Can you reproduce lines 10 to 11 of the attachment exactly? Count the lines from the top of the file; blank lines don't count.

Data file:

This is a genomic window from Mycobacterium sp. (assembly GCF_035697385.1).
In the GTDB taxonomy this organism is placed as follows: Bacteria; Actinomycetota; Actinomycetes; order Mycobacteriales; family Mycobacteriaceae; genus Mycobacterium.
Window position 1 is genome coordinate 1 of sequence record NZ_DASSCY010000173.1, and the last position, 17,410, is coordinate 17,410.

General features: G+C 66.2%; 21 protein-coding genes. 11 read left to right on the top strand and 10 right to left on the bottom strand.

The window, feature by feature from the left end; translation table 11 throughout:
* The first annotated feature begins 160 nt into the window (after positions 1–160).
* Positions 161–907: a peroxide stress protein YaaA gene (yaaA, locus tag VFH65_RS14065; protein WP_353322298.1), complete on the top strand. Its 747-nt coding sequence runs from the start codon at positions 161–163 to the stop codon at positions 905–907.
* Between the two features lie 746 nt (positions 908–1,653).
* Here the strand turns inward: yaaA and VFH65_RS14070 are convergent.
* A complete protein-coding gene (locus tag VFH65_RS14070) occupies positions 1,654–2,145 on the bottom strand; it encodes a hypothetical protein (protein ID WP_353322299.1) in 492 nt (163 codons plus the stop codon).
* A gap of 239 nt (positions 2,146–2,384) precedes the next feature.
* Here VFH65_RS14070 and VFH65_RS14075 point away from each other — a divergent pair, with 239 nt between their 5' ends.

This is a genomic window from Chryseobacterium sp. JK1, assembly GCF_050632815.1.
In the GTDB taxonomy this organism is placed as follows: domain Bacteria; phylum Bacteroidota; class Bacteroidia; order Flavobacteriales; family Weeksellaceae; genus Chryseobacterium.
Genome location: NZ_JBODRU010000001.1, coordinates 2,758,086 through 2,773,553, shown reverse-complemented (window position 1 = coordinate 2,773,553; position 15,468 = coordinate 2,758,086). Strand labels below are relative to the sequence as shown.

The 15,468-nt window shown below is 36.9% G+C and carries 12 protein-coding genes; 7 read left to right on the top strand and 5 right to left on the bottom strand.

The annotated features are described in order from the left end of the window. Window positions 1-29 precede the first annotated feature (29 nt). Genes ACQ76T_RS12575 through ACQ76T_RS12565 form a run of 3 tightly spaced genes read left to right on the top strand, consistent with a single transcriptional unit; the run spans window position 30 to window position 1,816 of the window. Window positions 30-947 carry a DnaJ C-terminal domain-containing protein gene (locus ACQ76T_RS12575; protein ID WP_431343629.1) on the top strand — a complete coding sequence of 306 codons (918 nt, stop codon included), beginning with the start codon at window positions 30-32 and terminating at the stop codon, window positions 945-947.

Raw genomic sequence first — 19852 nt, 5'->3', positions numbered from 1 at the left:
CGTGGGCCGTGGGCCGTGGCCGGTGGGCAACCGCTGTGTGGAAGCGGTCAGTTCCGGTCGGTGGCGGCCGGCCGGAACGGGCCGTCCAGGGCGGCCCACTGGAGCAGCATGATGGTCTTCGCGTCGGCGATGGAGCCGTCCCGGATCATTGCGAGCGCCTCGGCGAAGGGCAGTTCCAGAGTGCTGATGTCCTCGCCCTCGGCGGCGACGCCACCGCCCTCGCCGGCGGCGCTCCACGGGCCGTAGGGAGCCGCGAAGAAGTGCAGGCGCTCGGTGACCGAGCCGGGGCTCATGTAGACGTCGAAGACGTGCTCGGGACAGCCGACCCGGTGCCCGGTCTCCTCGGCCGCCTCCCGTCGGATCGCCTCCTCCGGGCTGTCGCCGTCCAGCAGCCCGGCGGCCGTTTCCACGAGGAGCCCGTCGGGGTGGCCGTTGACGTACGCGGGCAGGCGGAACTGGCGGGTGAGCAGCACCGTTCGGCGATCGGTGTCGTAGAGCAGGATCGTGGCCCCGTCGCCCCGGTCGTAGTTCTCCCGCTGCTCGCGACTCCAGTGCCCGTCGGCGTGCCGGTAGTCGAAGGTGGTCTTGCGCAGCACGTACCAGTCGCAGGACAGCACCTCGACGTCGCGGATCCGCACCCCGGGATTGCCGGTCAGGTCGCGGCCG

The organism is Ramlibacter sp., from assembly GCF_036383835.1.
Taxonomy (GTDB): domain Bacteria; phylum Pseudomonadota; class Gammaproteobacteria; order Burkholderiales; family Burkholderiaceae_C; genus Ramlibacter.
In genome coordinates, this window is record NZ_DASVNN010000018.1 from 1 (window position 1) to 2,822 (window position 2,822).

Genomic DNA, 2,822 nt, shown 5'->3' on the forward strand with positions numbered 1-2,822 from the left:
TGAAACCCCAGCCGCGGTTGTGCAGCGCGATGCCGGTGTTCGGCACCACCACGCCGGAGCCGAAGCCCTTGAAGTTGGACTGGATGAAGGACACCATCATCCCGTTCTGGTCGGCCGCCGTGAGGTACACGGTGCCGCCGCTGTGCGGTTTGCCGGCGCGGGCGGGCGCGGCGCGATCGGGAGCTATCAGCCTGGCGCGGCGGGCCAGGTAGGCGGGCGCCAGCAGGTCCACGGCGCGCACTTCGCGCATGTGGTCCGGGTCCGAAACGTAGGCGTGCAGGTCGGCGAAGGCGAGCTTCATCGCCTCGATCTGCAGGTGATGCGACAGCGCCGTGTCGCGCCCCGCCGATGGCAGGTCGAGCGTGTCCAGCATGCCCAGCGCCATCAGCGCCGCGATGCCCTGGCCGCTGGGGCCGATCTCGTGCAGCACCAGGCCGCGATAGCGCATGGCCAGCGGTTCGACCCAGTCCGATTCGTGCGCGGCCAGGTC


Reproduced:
* A complete protein-coding gene (locus tag VFH65_RS14070) occupies positions 1,654–2,145 on the bottom strand; it encodes a hypothetical protein (protein ID WP_353322299.1) in 492 nt (163 codons plus the stop codon).
* A gap of 239 nt (positions 2,146–2,384) precedes the next feature.